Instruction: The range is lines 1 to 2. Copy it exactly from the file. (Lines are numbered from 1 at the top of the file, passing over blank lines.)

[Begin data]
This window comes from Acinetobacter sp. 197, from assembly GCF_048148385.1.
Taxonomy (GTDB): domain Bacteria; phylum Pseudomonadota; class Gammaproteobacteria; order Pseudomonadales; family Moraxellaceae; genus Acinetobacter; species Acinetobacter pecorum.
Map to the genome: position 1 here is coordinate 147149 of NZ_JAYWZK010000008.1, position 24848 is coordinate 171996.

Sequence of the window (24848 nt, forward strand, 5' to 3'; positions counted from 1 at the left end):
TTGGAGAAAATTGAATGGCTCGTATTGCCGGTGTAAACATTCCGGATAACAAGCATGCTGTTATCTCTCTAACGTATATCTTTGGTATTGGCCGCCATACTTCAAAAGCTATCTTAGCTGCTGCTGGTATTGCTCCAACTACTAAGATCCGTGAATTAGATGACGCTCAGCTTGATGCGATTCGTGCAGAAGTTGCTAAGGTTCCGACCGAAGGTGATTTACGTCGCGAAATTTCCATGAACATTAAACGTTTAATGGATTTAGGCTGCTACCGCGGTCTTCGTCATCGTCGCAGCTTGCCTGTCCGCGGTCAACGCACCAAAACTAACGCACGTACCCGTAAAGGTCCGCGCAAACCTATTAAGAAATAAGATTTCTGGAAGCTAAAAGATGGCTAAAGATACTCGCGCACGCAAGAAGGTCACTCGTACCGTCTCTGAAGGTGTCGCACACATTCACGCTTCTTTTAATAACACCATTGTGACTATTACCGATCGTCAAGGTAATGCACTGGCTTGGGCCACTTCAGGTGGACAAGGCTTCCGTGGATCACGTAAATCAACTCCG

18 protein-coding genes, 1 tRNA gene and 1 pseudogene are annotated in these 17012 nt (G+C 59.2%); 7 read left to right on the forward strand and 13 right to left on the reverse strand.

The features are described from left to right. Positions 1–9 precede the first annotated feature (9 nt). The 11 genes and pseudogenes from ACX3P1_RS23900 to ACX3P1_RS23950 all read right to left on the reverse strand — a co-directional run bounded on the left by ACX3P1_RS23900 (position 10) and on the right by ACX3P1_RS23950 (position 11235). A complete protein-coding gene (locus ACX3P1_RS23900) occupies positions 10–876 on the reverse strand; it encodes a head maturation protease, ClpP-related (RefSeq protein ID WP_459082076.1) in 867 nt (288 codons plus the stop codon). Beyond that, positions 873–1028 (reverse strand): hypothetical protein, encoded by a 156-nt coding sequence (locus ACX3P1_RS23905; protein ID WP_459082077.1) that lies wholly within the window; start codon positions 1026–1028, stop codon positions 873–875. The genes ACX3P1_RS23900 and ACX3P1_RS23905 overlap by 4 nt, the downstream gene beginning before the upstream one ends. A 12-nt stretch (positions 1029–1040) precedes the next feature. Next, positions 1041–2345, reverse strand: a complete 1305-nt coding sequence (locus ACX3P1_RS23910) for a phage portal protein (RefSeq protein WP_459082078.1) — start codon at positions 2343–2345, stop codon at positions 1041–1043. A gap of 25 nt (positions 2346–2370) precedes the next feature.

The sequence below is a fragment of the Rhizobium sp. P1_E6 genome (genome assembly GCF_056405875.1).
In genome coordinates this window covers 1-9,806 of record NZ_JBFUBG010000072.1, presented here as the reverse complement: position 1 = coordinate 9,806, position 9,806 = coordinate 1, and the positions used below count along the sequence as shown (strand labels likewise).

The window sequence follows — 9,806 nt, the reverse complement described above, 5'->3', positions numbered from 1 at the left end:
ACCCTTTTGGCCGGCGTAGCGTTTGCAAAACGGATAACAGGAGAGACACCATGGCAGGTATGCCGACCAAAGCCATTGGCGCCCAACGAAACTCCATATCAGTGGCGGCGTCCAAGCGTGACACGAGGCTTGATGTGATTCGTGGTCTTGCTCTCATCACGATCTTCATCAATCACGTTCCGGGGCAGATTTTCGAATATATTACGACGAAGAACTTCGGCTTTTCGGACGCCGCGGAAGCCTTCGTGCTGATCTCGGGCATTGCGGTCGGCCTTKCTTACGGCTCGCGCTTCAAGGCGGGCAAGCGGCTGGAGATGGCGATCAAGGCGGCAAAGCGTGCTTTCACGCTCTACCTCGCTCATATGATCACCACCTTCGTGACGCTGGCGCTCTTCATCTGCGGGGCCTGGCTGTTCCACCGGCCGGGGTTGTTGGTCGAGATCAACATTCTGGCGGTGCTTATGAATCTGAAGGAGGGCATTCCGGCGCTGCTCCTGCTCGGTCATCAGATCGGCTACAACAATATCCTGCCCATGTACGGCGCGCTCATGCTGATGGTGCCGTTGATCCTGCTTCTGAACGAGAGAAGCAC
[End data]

This window comes from Acinetobacter sp. 197, from assembly GCF_048148385.1.
Taxonomy (GTDB): domain Bacteria; phylum Pseudomonadota; class Gammaproteobacteria; order Pseudomonadales; family Moraxellaceae; genus Acinetobacter; species Acinetobacter pecorum.